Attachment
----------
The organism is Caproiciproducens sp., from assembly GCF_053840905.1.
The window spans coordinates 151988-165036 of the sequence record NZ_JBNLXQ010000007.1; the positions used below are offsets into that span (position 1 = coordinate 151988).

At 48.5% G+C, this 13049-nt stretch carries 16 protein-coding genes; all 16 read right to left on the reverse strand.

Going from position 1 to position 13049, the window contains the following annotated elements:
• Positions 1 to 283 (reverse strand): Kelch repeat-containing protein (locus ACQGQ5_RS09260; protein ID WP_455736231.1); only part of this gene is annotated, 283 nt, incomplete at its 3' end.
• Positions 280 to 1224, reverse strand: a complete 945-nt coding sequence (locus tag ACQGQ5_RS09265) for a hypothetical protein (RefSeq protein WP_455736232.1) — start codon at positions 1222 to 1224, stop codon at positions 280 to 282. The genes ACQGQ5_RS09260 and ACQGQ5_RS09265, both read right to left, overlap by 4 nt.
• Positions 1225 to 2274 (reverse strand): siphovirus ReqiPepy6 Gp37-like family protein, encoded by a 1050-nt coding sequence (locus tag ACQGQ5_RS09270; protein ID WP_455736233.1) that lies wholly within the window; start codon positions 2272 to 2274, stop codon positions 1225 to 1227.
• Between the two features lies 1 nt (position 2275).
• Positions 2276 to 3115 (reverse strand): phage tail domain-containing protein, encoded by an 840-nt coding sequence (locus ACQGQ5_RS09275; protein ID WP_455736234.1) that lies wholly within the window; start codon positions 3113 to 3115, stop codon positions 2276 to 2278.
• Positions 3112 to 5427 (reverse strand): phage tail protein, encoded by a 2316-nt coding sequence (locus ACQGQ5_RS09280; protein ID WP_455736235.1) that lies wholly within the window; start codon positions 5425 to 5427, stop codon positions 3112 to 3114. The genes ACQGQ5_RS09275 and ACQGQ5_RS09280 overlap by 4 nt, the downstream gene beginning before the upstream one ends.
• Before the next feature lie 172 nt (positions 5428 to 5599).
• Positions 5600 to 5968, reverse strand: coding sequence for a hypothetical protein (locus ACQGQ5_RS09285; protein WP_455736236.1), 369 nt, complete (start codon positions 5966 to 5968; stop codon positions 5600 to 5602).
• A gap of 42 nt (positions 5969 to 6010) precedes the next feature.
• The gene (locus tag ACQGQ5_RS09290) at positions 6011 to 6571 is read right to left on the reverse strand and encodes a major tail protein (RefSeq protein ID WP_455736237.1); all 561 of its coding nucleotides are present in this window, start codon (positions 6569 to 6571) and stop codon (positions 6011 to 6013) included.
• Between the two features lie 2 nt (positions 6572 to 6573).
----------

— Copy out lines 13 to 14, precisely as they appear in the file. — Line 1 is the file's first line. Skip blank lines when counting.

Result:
• A gap of 42 nt (positions 5969 to 6010) precedes the next feature.
• The gene (locus tag ACQGQ5_RS09290) at positions 6011 to 6571 is read right to left on the reverse strand and encodes a major tail protein (RefSeq protein ID WP_455736237.1); all 561 of its coding nucleotides are present in this window, start codon (positions 6569 to 6571) and stop codon (positions 6011 to 6013) included.